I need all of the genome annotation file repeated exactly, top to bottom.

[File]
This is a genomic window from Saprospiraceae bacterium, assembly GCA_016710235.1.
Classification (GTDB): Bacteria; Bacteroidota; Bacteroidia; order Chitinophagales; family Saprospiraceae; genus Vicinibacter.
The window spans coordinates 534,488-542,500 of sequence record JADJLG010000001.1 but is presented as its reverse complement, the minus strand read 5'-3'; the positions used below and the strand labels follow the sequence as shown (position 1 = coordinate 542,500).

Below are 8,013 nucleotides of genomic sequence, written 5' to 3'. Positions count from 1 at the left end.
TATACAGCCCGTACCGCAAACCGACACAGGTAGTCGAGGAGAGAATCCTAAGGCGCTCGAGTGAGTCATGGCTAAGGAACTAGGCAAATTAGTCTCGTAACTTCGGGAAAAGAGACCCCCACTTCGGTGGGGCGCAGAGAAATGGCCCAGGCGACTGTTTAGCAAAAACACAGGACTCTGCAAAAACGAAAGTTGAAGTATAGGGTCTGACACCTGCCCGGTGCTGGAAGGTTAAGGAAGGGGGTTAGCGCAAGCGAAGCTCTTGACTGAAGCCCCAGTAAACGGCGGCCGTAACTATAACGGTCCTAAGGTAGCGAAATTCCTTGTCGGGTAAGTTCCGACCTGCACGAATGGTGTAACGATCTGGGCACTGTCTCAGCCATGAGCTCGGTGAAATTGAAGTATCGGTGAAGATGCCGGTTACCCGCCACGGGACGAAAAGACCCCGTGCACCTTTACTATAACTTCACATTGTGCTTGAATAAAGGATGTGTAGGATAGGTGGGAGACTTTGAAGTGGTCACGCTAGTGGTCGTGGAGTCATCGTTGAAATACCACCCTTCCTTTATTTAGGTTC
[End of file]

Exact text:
This is a genomic window from Saprospiraceae bacterium, assembly GCA_016710235.1.
Classification (GTDB): Bacteria; Bacteroidota; Bacteroidia; order Chitinophagales; family Saprospiraceae; genus Vicinibacter.
The window spans coordinates 534,488-542,500 of sequence record JADJLG010000001.1 but is presented as its reverse complement, the minus strand read 5'-3'; the positions used below and the strand labels follow the sequence as shown (position 1 = coordinate 542,500).

Below are 8,013 nucleotides of genomic sequence, written 5' to 3'. Positions count from 1 at the left end.
TATACAGCCCGTACCGCAAACCGACACAGGTAGTCGAGGAGAGAATCCTAAGGCGCTCGAGTGAGTCATGGCTAAGGAACTAGGCAAATTAGTCTCGTAACTTCGGGAAAAGAGACCCCCACTTCGGTGGGGCGCAGAGAAATGGCCCAGGCGACTGTTTAGCAAAAACACAGGACTCTGCAAAAACGAAAGTTGAAGTATAGGGTCTGACACCTGCCCGGTGCTGGAAGGTTAAGGAAGGGGGTTAGCGCAAGCGAAGCTCTTGACTGAAGCCCCAGTAAACGGCGGCCGTAACTATAACGGTCCTAAGGTAGCGAAATTCCTTGTCGGGTAAGTTCCGACCTGCACGAATGGTGTAACGATCTGGGCACTGTCTCAGCCATGAGCTCGGTGAAATTGAAGTATCGGTGAAGATGCCGGTTACCCGCCACGGGACGAAAAGACCCCGTGCACCTTTACTATAACTTCACATTGTGCTTGAATAAAGGATGTGTAGGATAGGTGGGAGACTTTGAAGTGGTCACGCTAGTGGTCGTGGAGTCATCGTTGAAATACCACCCTTCCTTTATTTAGGTTC